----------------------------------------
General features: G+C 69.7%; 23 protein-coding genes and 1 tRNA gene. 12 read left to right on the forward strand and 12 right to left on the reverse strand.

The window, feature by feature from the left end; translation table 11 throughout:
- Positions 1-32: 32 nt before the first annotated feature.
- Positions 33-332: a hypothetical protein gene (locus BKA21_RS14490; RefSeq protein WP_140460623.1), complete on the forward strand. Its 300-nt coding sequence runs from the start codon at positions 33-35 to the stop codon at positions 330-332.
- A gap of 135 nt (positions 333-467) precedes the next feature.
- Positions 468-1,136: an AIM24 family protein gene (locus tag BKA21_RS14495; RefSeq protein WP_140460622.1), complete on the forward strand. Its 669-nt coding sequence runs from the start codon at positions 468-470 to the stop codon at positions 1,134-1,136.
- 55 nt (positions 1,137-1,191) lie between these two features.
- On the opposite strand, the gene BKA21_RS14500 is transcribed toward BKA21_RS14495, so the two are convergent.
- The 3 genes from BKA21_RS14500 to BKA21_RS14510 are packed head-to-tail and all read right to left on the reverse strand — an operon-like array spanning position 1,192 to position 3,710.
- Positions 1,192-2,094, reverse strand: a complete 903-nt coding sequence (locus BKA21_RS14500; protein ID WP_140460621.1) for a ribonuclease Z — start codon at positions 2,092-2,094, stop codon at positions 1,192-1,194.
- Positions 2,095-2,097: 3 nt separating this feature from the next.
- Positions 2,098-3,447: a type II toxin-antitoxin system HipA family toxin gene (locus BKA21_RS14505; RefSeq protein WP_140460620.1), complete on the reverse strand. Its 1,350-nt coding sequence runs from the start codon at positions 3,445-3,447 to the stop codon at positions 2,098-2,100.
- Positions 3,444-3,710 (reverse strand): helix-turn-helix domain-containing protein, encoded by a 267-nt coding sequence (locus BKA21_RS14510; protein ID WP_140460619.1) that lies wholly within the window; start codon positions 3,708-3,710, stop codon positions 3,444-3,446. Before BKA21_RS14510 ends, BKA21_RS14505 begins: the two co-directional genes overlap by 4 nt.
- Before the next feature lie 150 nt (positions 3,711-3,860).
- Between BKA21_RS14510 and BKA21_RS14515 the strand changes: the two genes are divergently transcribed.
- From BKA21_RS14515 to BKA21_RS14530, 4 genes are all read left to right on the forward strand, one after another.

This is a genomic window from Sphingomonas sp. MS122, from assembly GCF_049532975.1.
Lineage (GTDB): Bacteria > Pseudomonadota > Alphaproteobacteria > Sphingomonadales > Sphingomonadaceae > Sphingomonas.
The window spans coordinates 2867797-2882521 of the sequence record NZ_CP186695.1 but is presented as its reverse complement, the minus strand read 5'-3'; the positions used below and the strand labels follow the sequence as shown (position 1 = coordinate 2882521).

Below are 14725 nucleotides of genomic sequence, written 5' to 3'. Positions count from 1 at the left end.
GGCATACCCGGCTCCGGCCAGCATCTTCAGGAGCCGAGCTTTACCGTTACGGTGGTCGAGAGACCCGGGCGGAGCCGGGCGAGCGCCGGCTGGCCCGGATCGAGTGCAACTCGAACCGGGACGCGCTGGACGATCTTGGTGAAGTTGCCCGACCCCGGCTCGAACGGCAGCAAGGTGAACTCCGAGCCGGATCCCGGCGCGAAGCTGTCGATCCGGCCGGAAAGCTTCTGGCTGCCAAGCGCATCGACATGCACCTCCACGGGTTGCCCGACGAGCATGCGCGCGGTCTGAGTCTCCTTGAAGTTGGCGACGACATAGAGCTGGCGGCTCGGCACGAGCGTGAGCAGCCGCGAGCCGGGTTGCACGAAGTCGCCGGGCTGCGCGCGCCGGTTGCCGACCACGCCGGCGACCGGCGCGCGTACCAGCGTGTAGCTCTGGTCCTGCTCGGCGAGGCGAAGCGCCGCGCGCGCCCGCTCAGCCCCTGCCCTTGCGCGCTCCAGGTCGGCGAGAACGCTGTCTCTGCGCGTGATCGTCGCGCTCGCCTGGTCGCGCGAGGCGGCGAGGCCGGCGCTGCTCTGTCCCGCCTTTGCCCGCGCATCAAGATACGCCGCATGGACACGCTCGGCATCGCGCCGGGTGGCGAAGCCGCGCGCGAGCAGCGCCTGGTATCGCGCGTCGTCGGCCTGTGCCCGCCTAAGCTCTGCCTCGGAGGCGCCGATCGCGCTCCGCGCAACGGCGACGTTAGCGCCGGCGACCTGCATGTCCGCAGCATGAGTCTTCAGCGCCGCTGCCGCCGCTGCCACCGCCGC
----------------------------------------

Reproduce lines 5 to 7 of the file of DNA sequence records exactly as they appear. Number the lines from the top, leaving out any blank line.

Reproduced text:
- A gap of 135 nt (positions 333-467) precedes the next feature.
- Positions 468-1,136: an AIM24 family protein gene (locus tag BKA21_RS14495; RefSeq protein WP_140460622.1), complete on the forward strand. Its 669-nt coding sequence runs from the start codon at positions 468-470 to the stop codon at positions 1,134-1,136.
- 55 nt (positions 1,137-1,191) lie between these two features.